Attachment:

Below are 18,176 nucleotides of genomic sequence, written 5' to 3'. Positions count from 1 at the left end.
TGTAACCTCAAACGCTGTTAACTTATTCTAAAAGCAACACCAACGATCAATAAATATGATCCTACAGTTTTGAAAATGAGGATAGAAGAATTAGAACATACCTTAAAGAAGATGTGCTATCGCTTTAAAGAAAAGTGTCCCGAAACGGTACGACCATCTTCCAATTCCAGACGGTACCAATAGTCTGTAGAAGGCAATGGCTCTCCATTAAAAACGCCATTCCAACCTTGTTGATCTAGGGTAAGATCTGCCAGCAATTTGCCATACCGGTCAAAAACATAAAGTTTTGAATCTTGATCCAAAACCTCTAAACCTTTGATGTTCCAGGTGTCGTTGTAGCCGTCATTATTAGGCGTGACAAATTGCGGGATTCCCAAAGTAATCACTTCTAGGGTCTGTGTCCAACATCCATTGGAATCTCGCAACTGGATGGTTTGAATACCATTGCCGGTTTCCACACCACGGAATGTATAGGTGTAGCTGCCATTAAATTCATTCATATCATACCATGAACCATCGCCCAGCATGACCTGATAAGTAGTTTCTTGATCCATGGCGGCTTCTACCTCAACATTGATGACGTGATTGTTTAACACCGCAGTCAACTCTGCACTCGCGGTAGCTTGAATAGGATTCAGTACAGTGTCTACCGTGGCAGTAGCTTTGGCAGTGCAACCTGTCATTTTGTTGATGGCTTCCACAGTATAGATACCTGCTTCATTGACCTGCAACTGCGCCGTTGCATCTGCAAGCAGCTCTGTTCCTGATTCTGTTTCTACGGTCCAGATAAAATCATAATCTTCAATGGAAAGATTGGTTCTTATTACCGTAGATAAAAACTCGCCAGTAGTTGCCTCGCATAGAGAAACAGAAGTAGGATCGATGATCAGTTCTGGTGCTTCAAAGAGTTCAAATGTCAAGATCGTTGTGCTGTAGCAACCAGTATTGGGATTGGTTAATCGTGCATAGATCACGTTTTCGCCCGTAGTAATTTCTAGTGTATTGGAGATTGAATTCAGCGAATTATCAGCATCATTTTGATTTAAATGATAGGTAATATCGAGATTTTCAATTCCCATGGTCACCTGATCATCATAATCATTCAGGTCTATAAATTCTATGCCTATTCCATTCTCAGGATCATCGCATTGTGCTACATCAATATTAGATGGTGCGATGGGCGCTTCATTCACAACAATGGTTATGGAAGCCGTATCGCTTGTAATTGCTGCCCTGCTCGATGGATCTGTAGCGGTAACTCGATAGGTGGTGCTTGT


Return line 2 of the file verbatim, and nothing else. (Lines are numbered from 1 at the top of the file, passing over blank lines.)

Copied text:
TGTAACCTCAAACGCTGTTAACTTATTCTAAAAGCAACACCAACGATCAATAAATATGATCCTACAGTTTTGAAAATGAGGATAGAAGAATTAGAACATACCTTAAAGAAGATGTGCTATCGCTTTAAAGAAAAGTGTCCCGAAACGGTACGACCATCTTCCAATTCCAGACGGTACCAATAGTCTGTAGAAGGCAATGGCTCTCCATTAAAAACGCCATTCCAACCTTGTTGATCTAGGGTAAGATCTGCCAGCAATTTGCCATACCGGTCAAAAACATAAAGTTTTGAATCTTGATCCAAAACCTCTAAACCTTTGATGTTCCAGGTGTCGTTGTAGCCGTCATTATTAGGCGTGACAAATTGCGGGATTCCCAAAGTAATCACTTCTAGGGTCTGTGTCCAACATCCATTGGAATCTCGCAACTGGATGGTTTGAATACCATTGCCGGTTTCCACACCACGGAATGTATAGGTGTAGCTGCCATTAAATTCATTCATATCATACCATGAACCATCGCCCAGCATGACCTGATAAGTAGTTTCTTGATCCATGGCGGCTTCTACCTCAACATTGATGACGTGATTGTTTAACACCGCAGTCAACTCTGCACTCGCGGTAGCTTGAATAGGATTCAGTACAGTGTCTACCGTGGCAGTAGCTTTGGCAGTGCAACCTGTCATTTTGTTGATGGCTTCCACAGTATAGATACCTGCTTCATTGACCTGCAACTGCGCCGTTGCATCTGCAAGCAGCTCTGTTCCTGATTCTGTTTCTACGGTCCAGATAAAATCATAATCTTCAATGGAAAGATTGGTTCTTATTACCGTAGATAAAAACTCGCCAGTAGTTGCCTCGCATAGAGAAACAGAAGTAGGATCGATGATCAGTTCTGGTGCTTCAAAGAGTTCAAATGTCAAGATCGTTGTGCTGTAGCAACCAGTATTGGGATTGGTTAATCGTGCATAGATCACGTTTTCGCCCGTAGTAATTTCTAGTGTATTGGAGATTGAATTCAGCGAATTATCAGCATCATTTTGATTTAAATGATAGGTAATATCGAGATTTTCAATTCCCATGGTCACCTGATCATCATAATCATTCAGGTCTATAAATTCTATGCCTATTCCATTCTCAGGATCATCGCATTGTGCTACATCAATATTAGATGGTGCGATGGGCGCTTCATTCACAACAATGGTTATGGAAGCCGTATCGCTTGTAATTGCTGCCCTGCTCGATGGATCTGTAGCGGTAACTCGATAGGTGGTGCTTGT